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LOUISIANA -- Two weeks on the job and already Dan Lee had a problem. He'd just become chairman and chief executive officer of Pinnacle Entertainment when the Louisiana gaming authorities told him he'd have to devise a development plan for a 227-acre company-controlled land parcel in Lake Charles. If Lee didn't act quickly, regulators warned, Pinnacle risked losing the state's last available riverboat gaming license.
With attention focused on a $37 million renovation of the company's flagship Belterra casino in southeastern Indiana, the last thing Lee wanted to worry about was a potential gambling site in the tough Louisiana gaming market.
But once he visited the area known as Contraband Bayou, off Interstate 10, about 135 miles east of Houston and the city's 4.5 million residents, he believed Pinnacle had found a golden chance.
"I didn't even have to look a the site," Lee recalled recently of his spring 2002 discovery. "I just saw the traffic on I-10 going and coming between Houston. That's all we needed to know."
Today, nearly three years to the date Lee first visited Lake Charles, Las Vegas-based Pinnacle will open its most ambitious project: the $365 million L'Auberge du Lac.
Lee believes the sprawling complex, which includes a 26-story, 750-room hotel; a 30,000-square-foot floating casino (riverboat casinos in Louisiana are anchored dockside); restaurants; a spa; and an 18-hole country club-style golf course, raises Pinnacle into a new echelon of casino operators.
Wall Street gaming analysts and Louisiana casino authorities share Lee's assessment.
"Without exception, this will be nicest riverboat casino in the Louisiana market," CRT Capital Group gaming analyst Steve Ruggiero said. "This will be a property that is much more than the typical riverboat property. L'Auberge du Lac is truly a vacation retreat, and it's going to move Pinnacle to another level."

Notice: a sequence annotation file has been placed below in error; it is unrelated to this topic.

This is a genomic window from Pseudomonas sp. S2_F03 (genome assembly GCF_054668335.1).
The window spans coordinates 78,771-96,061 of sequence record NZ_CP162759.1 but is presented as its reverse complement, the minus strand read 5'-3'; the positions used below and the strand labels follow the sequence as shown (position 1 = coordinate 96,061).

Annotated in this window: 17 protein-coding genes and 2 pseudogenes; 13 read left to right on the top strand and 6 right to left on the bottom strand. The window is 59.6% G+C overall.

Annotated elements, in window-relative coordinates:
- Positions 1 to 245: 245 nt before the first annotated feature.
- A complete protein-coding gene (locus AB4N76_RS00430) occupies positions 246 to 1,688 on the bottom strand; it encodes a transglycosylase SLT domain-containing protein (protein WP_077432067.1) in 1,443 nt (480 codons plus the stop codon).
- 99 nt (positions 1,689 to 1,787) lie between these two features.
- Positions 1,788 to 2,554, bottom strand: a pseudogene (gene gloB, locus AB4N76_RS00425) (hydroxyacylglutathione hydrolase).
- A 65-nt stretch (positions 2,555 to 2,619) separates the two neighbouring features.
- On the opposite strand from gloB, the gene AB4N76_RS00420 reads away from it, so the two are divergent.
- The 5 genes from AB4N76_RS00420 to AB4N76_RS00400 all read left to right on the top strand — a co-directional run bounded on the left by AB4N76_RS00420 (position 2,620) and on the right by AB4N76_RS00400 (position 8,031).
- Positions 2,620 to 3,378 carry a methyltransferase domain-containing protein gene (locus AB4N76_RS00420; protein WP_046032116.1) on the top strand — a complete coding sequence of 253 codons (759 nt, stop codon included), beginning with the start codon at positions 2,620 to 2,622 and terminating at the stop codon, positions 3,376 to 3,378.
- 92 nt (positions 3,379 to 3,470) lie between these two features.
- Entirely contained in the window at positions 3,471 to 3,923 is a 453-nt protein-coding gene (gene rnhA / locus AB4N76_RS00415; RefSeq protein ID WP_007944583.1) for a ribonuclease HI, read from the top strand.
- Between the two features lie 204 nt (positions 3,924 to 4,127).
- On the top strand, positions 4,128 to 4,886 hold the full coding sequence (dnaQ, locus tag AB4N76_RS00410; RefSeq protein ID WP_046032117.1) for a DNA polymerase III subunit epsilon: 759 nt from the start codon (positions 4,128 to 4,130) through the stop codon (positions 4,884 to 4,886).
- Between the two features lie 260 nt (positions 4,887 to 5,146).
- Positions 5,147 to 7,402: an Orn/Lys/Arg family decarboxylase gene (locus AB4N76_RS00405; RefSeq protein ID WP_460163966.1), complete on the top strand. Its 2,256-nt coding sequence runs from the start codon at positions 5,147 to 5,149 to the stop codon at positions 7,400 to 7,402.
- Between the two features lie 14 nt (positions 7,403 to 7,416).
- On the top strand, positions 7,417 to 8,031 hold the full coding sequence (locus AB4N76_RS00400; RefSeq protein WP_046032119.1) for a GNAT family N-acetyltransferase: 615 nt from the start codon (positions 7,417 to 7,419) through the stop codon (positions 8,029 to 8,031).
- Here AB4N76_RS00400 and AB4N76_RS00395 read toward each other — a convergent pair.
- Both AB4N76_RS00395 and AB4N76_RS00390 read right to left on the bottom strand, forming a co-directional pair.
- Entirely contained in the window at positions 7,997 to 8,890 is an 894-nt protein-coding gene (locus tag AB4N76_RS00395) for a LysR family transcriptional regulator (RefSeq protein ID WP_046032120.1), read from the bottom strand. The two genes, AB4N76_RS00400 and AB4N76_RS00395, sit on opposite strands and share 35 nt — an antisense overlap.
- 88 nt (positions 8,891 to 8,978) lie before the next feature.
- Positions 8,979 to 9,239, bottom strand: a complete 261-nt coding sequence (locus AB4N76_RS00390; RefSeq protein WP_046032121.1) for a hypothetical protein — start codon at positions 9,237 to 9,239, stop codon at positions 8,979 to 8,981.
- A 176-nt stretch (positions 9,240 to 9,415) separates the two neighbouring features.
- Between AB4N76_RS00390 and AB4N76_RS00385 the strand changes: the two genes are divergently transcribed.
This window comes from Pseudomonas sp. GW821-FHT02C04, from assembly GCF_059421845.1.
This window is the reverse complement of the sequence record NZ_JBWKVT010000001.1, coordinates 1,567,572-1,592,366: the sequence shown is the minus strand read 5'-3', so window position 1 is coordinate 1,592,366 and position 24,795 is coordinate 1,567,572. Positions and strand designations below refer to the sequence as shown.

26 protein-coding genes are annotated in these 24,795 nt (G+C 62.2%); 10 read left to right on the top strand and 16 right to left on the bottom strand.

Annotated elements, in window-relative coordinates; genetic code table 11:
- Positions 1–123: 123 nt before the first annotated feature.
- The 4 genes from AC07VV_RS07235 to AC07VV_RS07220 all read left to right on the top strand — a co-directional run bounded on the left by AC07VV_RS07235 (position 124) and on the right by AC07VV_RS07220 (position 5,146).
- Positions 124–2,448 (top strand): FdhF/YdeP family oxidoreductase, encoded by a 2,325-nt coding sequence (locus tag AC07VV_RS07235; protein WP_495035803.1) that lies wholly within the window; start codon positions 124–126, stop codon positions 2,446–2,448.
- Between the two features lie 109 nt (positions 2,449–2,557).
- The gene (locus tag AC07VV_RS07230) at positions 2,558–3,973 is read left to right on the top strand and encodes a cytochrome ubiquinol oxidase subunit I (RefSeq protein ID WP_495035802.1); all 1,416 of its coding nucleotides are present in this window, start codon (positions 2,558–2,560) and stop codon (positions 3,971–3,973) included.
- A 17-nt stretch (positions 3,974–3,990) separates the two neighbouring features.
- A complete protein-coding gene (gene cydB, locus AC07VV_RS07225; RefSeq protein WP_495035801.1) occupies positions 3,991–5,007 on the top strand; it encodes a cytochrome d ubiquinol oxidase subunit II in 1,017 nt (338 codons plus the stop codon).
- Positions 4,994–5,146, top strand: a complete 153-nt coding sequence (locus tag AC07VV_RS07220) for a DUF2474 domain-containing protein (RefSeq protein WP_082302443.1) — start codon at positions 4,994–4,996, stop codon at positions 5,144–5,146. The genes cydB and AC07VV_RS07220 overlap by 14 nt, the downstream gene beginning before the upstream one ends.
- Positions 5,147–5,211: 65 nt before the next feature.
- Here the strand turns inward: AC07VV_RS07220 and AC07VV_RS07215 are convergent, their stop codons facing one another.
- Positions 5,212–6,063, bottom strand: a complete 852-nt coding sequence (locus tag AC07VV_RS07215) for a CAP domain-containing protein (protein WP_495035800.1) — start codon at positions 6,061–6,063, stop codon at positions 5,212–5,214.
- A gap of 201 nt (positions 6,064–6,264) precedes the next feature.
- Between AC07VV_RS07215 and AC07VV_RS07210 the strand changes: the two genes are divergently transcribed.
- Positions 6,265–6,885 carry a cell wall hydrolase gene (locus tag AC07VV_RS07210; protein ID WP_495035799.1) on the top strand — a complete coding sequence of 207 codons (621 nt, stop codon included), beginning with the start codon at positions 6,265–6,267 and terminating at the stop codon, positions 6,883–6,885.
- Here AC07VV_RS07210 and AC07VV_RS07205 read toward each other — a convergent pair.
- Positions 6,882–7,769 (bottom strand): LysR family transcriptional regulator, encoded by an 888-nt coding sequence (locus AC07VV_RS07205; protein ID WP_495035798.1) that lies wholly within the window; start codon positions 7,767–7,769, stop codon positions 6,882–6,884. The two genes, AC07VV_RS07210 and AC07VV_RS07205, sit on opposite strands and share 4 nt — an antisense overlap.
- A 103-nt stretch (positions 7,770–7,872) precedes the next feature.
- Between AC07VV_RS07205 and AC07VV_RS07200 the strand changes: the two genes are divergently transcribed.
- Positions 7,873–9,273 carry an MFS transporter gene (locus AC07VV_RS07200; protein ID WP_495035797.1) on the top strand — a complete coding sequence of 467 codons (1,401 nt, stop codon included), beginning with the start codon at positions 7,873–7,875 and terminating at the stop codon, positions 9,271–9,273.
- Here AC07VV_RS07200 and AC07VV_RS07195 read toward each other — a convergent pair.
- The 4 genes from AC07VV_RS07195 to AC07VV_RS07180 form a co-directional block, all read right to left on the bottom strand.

Pinnacle, which doesn't operate a casino in Las Vegas, has six regional properties, including two other riverboats in Louisiana and the Boomtown Casino in Reno.
The company's stock has traded between $10 and $20 for much of the past year. Pinnacle shares fell 12 cents, or 0.7 percent, Wednesday to close at $17.07.
Ruggiero said he plans to initiate coverage on Pinnacle with a "buy" recommendation and a target price of $26 a share, based on L'Auberge du Lac's opening.
Deutsche Bank gaming analyst Marc Falcone was as upbeat as Ruggiero about Pinnacle and its newest property.
"The opening of this casino will be a company transforming event for Pinnacle," Falcone said. "It has the potential of elevating the company's profits and diversifies their exposure in terms of cash flow. It puts Pinnacle on track for substantial growth over the next few quarters."
Wade Duty, executive director of the Casino Association of Louisiana, said L'Auberge du Lac is his state's second-most expensive casino, trailing only Harrah's land-based gambling hall in New Orleans in building costs. The new resort is expected to give competing casinos in Lake Charles -- riverboats operated by Isle of Capri Casinos and Harrah's Entertainment -- significant competition.
A rivalry will also ensue from the nearby Delta Downs racetrack and casino in Vinton, which Boyd Gaming Corp. operates and which recently underwent a $65 million expansion to add hotel rooms and other amenities.